The final three word verdict?  “Damn that’s SALTY!”  I guess you have to add a lot of salt to canned meat you want to keep edible for 5+ years.  I have to say, the tomato cut the salt a bit which made it much more palatable, and I eventually added a bit of spicy mustard, which even made it better.  I think I could enjoy a Spam sandwich every once and again provided it was dressed with lettuce, cheese, tomato and mustard, preferably spicy brown.  Although maybe, just maybe, I should try it in some of the ways this commercial recommends.  Did somebody say Spam pizza?!


Wednesday, July 4, 2012

Weird Stuff at the Local Wal-Mart

When I first named this blog, I was a little worried people would think it inspired by “People of Wal-Mart.”  Not so.  Making fun of morbidly obese individuals who don’t have the cognitive ability to dress themselves appropriately is only moderately humorous one time, unless said person has a wildly inappropriate tattoo somewhere on their back.  Then it’s funny every time.

No, this blog was a lot more inspired by finding a Power-Man and Iron Fist action figure duo at Target.  You may not think it’s weird, but finding packaged action figures based on a comic that ended its run 25 years ago and was never popular even back then, well, that’s weird.  Especially at Target.  I wouldn’t even expect that sort of spectacle at my nearest comic specialty shop (big ups to Captain Comic on Beechmont).

Needless to say it was one of my favorite comics, and I purchased the figures and they are now sitting in my basement, still packaged, right between my (opened) “Shop S-Mart” Ash, complete with boomstick, and my (still packaged) Xander Harris construction worker figure, circa Season 7.  God I’m the coolest.

Which brings me to the things I find weird at Wal-Mart.  It actually started just a few months ago when I was walking back to the electronics section, and I passed a packaged action figure duo.  No, I’m not repeating myself.  I haven’t lost (all) of my short term memory just yet.

It was THIS duo:

Although on the surface they seem like perfectly normal toys, there are a number of strange things about this product.  Number one, they seem to be a tie-in with the movie “Wolverine: X-Men origins.” I haven’t had the will (or is it just plain unabashed stupidity?) to sit through that god-awful piece of tripe, but I don’t believe either Colossus or Cyclops were in the film.  Number two, Cyclops is simultaneously grabbing his head and his crotch.  I believe that is a move more associated with Captain EO than Cyclops.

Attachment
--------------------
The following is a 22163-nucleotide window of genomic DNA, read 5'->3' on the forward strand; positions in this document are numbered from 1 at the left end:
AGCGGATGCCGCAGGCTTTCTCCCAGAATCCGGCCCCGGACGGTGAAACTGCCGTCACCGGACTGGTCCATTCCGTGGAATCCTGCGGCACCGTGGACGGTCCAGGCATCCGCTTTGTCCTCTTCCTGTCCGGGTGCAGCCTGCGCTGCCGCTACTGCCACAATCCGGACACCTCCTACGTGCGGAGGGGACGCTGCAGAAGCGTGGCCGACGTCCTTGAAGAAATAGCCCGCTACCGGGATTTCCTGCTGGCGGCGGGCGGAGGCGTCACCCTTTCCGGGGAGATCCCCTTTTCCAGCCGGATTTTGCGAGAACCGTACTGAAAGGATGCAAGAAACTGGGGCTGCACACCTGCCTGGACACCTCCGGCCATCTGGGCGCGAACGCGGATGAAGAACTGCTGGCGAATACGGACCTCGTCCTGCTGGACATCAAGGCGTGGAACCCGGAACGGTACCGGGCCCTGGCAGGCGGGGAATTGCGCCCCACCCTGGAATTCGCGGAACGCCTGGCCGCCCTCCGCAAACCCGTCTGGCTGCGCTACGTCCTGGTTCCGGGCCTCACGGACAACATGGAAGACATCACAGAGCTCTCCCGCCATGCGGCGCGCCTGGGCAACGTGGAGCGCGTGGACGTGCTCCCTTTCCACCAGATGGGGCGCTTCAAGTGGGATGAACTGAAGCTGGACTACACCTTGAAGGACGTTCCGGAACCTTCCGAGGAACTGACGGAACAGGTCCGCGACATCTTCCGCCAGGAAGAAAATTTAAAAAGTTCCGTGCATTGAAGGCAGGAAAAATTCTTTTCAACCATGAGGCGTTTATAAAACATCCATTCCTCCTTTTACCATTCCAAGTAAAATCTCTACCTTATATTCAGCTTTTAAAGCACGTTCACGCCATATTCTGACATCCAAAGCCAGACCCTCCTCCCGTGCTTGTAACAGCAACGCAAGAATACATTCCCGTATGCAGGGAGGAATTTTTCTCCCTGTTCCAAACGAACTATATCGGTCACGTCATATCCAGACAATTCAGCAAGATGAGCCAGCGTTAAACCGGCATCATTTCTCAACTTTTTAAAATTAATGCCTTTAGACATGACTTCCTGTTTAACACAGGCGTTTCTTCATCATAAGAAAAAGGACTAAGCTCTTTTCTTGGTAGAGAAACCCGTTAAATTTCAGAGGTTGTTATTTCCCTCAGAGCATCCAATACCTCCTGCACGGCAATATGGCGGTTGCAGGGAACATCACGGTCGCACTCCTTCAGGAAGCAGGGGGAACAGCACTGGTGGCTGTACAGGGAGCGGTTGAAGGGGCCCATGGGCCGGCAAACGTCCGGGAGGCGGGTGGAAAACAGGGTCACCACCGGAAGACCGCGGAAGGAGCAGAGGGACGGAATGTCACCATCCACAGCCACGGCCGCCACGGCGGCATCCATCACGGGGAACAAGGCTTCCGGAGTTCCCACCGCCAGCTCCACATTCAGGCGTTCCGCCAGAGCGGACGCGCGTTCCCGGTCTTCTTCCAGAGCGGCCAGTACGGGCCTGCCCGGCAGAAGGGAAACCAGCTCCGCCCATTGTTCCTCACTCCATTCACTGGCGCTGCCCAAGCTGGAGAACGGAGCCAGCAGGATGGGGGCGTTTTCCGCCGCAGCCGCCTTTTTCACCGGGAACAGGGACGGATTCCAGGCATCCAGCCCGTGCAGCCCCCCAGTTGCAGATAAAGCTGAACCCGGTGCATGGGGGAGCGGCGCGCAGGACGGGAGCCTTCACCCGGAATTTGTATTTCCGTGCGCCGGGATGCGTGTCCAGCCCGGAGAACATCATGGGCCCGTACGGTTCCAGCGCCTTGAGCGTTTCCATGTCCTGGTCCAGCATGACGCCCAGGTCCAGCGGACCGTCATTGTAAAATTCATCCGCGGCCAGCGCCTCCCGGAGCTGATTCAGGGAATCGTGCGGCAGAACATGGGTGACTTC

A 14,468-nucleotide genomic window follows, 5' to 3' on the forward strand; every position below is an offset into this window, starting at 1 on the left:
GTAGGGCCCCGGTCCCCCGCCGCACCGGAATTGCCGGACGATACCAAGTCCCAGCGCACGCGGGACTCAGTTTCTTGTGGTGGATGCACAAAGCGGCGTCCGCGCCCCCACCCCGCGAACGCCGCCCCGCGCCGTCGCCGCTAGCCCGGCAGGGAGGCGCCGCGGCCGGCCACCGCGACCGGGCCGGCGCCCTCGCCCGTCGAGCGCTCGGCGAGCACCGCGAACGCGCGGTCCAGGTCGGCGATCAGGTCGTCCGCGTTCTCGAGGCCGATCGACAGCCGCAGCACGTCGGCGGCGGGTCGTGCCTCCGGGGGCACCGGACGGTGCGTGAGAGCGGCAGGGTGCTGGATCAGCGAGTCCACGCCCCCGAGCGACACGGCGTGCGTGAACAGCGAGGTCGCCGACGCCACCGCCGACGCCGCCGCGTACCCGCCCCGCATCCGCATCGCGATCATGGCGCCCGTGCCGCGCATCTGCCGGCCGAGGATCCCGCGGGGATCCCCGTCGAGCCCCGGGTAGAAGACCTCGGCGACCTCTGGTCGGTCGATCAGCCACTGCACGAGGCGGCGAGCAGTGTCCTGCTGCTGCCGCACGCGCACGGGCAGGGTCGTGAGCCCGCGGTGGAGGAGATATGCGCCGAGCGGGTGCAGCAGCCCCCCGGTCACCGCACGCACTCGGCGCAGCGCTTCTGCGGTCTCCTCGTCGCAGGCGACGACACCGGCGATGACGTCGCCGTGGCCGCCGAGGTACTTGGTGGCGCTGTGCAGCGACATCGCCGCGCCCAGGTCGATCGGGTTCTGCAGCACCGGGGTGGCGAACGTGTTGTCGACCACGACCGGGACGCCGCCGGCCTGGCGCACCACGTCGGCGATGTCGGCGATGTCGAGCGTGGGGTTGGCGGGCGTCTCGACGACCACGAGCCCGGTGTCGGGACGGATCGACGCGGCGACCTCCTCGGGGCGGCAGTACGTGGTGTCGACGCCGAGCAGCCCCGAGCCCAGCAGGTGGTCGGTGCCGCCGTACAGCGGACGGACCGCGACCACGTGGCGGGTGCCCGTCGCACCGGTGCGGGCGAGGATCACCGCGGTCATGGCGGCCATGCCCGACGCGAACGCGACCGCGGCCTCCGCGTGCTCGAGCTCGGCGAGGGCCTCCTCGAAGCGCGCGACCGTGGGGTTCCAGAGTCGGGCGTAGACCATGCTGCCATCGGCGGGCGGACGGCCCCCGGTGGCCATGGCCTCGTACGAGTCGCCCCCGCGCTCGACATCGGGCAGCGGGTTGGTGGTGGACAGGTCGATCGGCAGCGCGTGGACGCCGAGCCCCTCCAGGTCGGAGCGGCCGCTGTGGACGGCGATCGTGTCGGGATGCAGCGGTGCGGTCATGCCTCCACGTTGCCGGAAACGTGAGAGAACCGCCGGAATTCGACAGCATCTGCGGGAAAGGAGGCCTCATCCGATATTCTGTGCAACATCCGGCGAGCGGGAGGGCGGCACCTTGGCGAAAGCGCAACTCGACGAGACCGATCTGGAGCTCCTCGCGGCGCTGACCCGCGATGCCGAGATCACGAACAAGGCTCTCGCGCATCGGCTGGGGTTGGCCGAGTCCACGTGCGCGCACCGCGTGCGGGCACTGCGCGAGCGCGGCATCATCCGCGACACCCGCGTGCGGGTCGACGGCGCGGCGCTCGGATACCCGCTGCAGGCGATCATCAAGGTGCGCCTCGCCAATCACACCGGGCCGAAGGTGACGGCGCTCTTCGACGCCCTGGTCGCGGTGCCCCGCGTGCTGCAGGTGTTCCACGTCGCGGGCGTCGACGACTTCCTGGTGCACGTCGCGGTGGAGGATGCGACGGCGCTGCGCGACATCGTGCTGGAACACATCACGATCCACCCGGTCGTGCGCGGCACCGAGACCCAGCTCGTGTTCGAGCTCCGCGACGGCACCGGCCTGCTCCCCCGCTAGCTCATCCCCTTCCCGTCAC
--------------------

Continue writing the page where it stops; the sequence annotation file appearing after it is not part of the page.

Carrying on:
Number three, fittingly enough, is the associated film is three years old.  I guess the reason they are still on the shelf is because it was a really shitty film, the characters packaged have no viable connection to said film, and because they are on clearance for TWENTY-FOUR DOLLARS!

I believe I paid $11.99 for my Power-Man and Iron Fist, and I cringed at forking over that much hard-earned cash.  Twenty-four dollars?  For a movie nobody has ever said anything good about?  For two characters not even in the film?  ON CLEARANCE?!

I should probably point out the obvious reason this diamond in the rough is worth its weight in paper exchange is the giant blue sticker at the top.  It’s a Wal-Mart EXCLUSIVE.  One day it will probably be worth big money.  I mock Colossus and Cyclops, but I’m stowing away my Wal-Mart exclusive copy of Foreigner’s “Can’t Slow Down” album for the day when it will be worth its weight in whatever monetary unit we use in the future.  Personally I’m hoping human livers or possum tongues.

And what was right beneath the ill-bred “collector’s edition” of two characters with no modern day following and so far removed from Chris Claremont’s rabid fan base nobody would even take the time to glance at it twice?

That’s right, a giant bin of wooden slide whistles.

I have no idea what you would do with a slide whistle.  Ostensibly you would use it to, well, whistle a jaunty tune.  But who do you buy a slide whistle for?  I can’t imagine anybody over the age of five would want to do anything besides set it on fire.  Furthermore, I can’t believe any adult who isn’t simply addled would want any child under six to have it, for fear he would use it with such fervor and so unrelentingly you would simply want to cram it down his throat.  I feel like the slide whistle can probably be laid to rest with such great toys as jacks or paddle ball or those stupid drums with beads on the side you shake back and forth between your palms…….yeah, you know what I’m talking about…